"Doujinshi" (同人誌) is Japanese for fan-created, self-published comics, magazines, and novels. While Japan has strict copyright laws, doujinshi tend to get a free pass and flourish. A new trade agreement could change that forever.
Doujinshi is a proving ground for new artists, who can create a name for themselves through their self-published works and make the leap from amateur to pro. The country's biggest geek event, Comiket, is centered around doujinshi. Fans line up to buy independently produced parodies of famous manga and starring popular characters.
Copyright holders typically turn a blind eye to doujinshi, knowing it's where future manga artists often get their start. But under the Trans-Pacific Partnership (TPP), that still might not stop the police from going after doujinshi creators for violating copyright law.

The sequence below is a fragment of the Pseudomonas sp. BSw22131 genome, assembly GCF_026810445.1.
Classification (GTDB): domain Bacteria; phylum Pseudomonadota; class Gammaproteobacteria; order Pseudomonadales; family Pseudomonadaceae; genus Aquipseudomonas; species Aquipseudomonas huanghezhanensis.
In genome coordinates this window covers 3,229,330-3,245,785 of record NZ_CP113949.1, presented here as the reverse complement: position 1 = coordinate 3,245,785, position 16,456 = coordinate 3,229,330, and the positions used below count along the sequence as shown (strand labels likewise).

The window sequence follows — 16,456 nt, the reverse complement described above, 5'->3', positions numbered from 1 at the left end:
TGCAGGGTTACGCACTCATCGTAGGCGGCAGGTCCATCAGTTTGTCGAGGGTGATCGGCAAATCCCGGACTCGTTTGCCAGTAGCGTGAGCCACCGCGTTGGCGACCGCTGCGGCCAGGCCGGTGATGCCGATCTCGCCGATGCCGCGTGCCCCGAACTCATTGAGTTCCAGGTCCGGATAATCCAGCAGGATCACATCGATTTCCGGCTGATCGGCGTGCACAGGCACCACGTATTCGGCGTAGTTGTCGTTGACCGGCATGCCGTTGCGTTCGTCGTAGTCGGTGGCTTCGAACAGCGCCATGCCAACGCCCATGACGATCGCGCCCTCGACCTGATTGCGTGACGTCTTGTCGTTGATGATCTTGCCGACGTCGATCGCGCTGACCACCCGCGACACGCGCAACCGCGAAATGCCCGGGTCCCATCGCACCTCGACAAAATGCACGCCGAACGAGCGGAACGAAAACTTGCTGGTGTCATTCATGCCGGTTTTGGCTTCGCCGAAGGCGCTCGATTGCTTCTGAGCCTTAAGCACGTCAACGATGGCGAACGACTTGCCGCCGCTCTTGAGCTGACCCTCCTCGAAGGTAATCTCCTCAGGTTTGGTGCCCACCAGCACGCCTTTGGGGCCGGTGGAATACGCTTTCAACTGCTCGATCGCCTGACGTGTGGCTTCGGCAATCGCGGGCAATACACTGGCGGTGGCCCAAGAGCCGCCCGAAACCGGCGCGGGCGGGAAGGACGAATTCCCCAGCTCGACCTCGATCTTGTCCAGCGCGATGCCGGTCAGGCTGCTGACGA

The TPP is a proposed trade deal with twelve countries possibly participating, including the U.S., Canada, Mexico, Japan, South Korea, Taiwan, the Philippines, Thailand, Australia, and Colombia, among others. China is currently not part of the TPP negotiations.
As The Yomiuri Shimbun explains, current Japanese copyright law dictates that violations can only be investigated once the copyright holder files a complaint. No complaint means no investigation.
TPP, however, aims to streamline the process so that the copyright holder does not have to file. A third party can report copyright violations. The reason, The Yomiuri Shimbun notes, is that U.S. companies often experience copyright violations and this TPP provision would combat those.
The rub is that by giving third parties the ability to report copyright violations, fans or rival doujinshi creators could start ratting people out to the authorities. See the below image, via The Yomiuri Shimbun:
According to The Yomiuri Shimbun, a person involved in the TPP negotiations said that the copyright provision will allow for a degree of parody.
"If creators can be prosecuted without complaints from rights holders, it could lead to some kind of snitching battle between fans," said manga artist Ken Akamatsu, who started out in doujinshi. "Places for people to share their work will also disappear."
Top photo: Keith Tsuji / Stringer | Getty